• Amy MacKinnon

Snow White: A Christian Fairy Tale

Updated: Nov 1, 2019

This week’s Fairy Tale Summary is Snow White from the Brothers Grimm, showing some of the Christianity hidden in the story. Click on “Fairy Tale Summaries” in the keywords list to see a list of all of my posts where I give summaries of fairy tales.




The Summary of the Summary


This is a story about creation, the fall, death, resurrection, and salvation. Her stepmother, the queen, is the figure of the devil, especially the serpent in the Garden of Eden, and Snow White is a “type” of Eve in the story. She’s not Eve, and she’s not Jesus, but she “takes up her cross and follows” Him, just like Cinderella does.


An Image of Eve


Snow White is innocent, and she’s a child. It’s when she turns 7, the age of reason, that the mirror tells the Queen that Snow White is now the fairest in the land.


After Snow White flees for her life and lives with the 7 dwarfs, the queen comes to tempt her, and it’s by biting the apple that she finally dies. The dwarfs keep watch over her for 3 days.


She then sleeps for a very long time, until the Son of the King comes to rescue her, and she is resurrected from the dead.



The Queen of Envy


Pride and envy are the only sins that demons can commit directly, because every other sin requires a body, and they are pure spirits. The story tells us right in the beginning that the queen is filled with both of these vices. Her constant question to the looking glass,


Mirror, Mirror, on the wall, Who's the fairest of them all?


Is a sign of her vanity.


She has a mirror (or looking glass) that always tells the truth, but all she does is seek to be admired for her appearance.


And when the aging queen begins to have competition for her appearance, from a 7 year old girl, she has to destroy her.



The Huntsman and Snow White


When she sends the huntsman out with Snow White to kill her, he pulls out his knife to "pierce her innocent heart."


But he finds that he can’t kill her after all, so he lets her go.

Jesus has His heart pierced by the centurion, and He was perfectly innocent.


Here, Snow White, who is completely innocent, causes him to repent and let her go.



And when he does let her go, this is how the Grimm's version describes his response:

it seemed as if a stone had been rolled from his heart

A stone rolled from his heart?


This is a definite reference to the Resurrection of Christ.


The Huntsman is repenting of what he’s about to do, and avoids the act of murder—allowing her to go free.

And where does she end up?


In the Home of the Dwarfs


Dwarfs live and work underground, which is where the dead are.



But death in a story is also potential wisdom.


God, who is wisdom itself, is the author of life, so He also rules over death. An encounter with death in this story, and going to the place of the dead, is what Jesus did after He died on the Cross—and when He rose again from the place of the dead,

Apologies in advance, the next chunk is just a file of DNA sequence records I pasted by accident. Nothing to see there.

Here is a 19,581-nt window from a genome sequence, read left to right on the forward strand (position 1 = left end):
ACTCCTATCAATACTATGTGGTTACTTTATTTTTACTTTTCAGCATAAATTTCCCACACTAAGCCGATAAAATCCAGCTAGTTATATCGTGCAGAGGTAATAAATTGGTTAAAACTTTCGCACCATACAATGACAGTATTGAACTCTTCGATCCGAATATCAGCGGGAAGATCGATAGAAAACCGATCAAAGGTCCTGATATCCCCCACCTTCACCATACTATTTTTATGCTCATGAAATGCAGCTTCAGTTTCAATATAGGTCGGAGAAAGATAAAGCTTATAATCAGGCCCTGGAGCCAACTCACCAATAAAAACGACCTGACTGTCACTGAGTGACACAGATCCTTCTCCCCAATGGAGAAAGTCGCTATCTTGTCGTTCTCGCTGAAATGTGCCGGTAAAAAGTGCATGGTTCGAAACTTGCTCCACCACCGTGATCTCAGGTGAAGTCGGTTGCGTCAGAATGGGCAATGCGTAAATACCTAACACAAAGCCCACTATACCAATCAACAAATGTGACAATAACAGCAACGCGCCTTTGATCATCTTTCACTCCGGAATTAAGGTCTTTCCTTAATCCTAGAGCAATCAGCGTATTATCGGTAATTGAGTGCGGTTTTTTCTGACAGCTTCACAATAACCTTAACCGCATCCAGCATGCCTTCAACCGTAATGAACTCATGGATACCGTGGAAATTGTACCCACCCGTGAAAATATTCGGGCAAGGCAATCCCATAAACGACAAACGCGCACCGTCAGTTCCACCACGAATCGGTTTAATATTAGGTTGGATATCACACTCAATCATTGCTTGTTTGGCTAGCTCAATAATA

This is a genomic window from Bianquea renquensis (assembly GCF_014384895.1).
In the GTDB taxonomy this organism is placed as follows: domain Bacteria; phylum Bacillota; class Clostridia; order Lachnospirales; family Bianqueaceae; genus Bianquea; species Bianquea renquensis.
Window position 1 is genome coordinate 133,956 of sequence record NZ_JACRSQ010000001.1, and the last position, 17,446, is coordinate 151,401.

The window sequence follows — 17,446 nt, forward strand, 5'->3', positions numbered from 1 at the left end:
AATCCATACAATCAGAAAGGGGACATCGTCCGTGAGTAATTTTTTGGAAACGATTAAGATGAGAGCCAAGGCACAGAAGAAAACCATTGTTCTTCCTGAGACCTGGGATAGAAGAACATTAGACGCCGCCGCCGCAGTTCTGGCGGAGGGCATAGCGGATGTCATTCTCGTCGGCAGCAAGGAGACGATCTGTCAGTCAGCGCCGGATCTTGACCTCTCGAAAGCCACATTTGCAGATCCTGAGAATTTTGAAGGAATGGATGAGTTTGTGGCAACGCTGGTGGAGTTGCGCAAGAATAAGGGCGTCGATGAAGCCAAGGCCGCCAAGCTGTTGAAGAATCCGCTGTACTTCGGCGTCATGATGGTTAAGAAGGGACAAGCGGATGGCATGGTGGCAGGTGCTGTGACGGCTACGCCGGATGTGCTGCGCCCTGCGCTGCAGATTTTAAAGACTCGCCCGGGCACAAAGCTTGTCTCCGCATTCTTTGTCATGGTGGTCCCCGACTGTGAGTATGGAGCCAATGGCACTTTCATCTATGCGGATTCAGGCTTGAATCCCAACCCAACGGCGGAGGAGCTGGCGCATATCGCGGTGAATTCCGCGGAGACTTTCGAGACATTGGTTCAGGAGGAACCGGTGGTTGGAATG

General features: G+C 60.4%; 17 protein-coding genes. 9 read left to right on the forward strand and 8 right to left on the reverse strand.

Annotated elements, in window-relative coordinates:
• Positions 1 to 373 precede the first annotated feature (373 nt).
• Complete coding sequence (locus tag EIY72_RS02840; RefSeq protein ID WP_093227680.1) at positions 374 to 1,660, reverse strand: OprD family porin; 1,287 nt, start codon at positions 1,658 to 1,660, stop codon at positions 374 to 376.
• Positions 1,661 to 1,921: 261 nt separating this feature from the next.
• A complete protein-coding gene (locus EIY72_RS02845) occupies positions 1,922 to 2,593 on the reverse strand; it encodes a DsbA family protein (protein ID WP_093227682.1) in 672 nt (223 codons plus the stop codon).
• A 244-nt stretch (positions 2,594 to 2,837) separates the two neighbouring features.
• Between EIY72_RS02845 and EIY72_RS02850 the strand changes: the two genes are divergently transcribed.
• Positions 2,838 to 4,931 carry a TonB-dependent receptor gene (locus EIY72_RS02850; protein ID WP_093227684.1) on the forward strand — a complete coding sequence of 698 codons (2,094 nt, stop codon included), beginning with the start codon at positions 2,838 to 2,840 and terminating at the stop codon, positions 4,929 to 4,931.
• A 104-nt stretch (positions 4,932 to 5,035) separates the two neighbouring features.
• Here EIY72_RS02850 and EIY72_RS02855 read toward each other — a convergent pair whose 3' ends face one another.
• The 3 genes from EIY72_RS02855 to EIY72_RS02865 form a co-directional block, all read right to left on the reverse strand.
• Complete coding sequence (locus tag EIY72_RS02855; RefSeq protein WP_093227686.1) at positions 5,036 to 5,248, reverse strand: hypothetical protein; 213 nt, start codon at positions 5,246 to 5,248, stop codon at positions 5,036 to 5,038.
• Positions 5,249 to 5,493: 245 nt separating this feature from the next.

He conquered death.


In Snow White, her wicked stepmother tries to kill her 3 times, the third time with a poisoned apple.


When she eats the apple (just as Eve ate the forbidden fruit), she dies and the dwarfs have a wake for 3 days for her, but they can’t bear to put her in the ground.


Happily Ever After


The Son of the King—who is never called a prince in the version by the Brothers Grimm—sees her and falls in love with her.


The prince is definitely a symbol of Christ.


He has her carried in the glass coffin to his father’s house.


On the way, she coughs up the apple that was stuck in her throat and is “resurrected.”


But now that she’s with Christ, her body rejects the poison that killed her. That’s a reference to Mark 16:18:


if they drink any deadly thing, it will not harm them

So the poisoned apple is no longer able to harm her, and her body rejects it.


And her response is immediate: the previous two times the queen tried to kill her, the Grimms described it as “resuscitation” by the dwarves. So she had passed out, but was able to be revived.


This time the story doesn’t say that she’s “resuscitated,” but “resurrected,” because this time, she was truly dead.



They then marry, and live… happily ever after.



The Story Arc is Creation, the Fall, and Salvation


So there should also be a Final Judgment.


That’s certainly the reason for the harsh treatment of the evil queen who refuses to repent!


The question to ask yourself at the end of this story is:


Are They Still Alive?


Or are they dead and living in eternal life, which is the only place that people actually live happily ever after?


(Edited August 12, 2019)


I hope you enjoyed this short summary of the Christianity in Snow White!


If you’d like to delve even deeper into the Christianity found in this story, I have even more available here:




List of Posts in the "Fairy Tale Fridays" Series:


Why Read Fairy Tales?

Disney and Fairy Tales

Women in Fairy Tales: Good or Bad?

Fairy Tales, Cautionary Tales, and Myths

How Are Fairy Tales Christian?

Cinderella: A Christian Fairy Tale

Snow White: A Christian Fairy Tale (this post)

Hansel and Gretel: A Christian Fairy Tale

Sleeping Beauty: A Christian Fairy Tale

Beauty and the Beast: A Christian Fairy Tale

Little Mermaid: A Christian Fairy Tale

Velveteen Rabbit: A Christian Fairy Tale

Narnia as a Fairy Tale

Why Are There So Few Fairies in Fairy Tales?

Fairy Tales and Multiculturalism

Fractured Fairy Tales

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